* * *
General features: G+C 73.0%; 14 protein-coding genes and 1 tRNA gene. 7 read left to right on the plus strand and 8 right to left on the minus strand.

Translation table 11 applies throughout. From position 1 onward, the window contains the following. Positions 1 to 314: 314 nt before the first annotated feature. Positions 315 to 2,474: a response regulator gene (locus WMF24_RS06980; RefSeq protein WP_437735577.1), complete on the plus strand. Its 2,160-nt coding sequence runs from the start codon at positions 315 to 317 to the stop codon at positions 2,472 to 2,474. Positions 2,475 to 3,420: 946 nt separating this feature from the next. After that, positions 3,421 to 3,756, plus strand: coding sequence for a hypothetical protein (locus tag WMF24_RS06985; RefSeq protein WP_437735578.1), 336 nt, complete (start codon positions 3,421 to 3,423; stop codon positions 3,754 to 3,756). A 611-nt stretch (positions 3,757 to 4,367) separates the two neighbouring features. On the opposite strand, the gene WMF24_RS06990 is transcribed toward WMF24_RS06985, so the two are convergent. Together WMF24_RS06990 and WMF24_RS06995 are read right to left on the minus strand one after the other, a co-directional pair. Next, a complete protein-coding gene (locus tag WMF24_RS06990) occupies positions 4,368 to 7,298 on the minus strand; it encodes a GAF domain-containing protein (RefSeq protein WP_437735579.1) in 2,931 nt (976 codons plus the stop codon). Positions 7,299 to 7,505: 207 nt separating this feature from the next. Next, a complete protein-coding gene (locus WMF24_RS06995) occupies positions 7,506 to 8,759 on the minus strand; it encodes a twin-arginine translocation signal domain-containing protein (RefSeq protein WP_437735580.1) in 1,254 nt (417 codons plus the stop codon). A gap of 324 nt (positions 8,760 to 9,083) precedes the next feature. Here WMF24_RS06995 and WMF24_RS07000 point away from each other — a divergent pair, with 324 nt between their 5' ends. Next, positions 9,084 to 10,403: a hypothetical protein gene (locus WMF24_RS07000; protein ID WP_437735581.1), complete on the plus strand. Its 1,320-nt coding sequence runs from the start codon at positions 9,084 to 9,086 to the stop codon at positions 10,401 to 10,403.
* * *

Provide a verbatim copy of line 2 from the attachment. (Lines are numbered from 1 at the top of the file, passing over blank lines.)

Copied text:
Translation table 11 applies throughout. From position 1 onward, the window contains the following. Positions 1 to 314: 314 nt before the first annotated feature. Positions 315 to 2,474: a response regulator gene (locus WMF24_RS06980; RefSeq protein WP_437735577.1), complete on the plus strand. Its 2,160-nt coding sequence runs from the start codon at positions 315 to 317 to the stop codon at positions 2,472 to 2,474. Positions 2,475 to 3,420: 946 nt separating this feature from the next. After that, positions 3,421 to 3,756, plus strand: coding sequence for a hypothetical protein (locus tag WMF24_RS06985; RefSeq protein WP_437735578.1), 336 nt, complete (start codon positions 3,421 to 3,423; stop codon positions 3,754 to 3,756). A 611-nt stretch (positions 3,757 to 4,367) separates the two neighbouring features. On the opposite strand, the gene WMF24_RS06990 is transcribed toward WMF24_RS06985, so the two are convergent. Together WMF24_RS06990 and WMF24_RS06995 are read right to left on the minus strand one after the other, a co-directional pair. Next, a complete protein-coding gene (locus tag WMF24_RS06990) occupies positions 4,368 to 7,298 on the minus strand; it encodes a GAF domain-containing protein (RefSeq protein WP_437735579.1) in 2,931 nt (976 codons plus the stop codon). Positions 7,299 to 7,505: 207 nt separating this feature from the next. Next, a complete protein-coding gene (locus WMF24_RS06995) occupies positions 7,506 to 8,759 on the minus strand; it encodes a twin-arginine translocation signal domain-containing protein (RefSeq protein WP_437735580.1) in 1,254 nt (417 codons plus the stop codon). A gap of 324 nt (positions 8,760 to 9,083) precedes the next feature. Here WMF24_RS06995 and WMF24_RS07000 point away from each other — a divergent pair, with 324 nt between their 5' ends. Next, positions 9,084 to 10,403: a hypothetical protein gene (locus WMF24_RS07000; protein ID WP_437735581.1), complete on the plus strand. Its 1,320-nt coding sequence runs from the start codon at positions 9,084 to 9,086 to the stop codon at positions 10,401 to 10,403.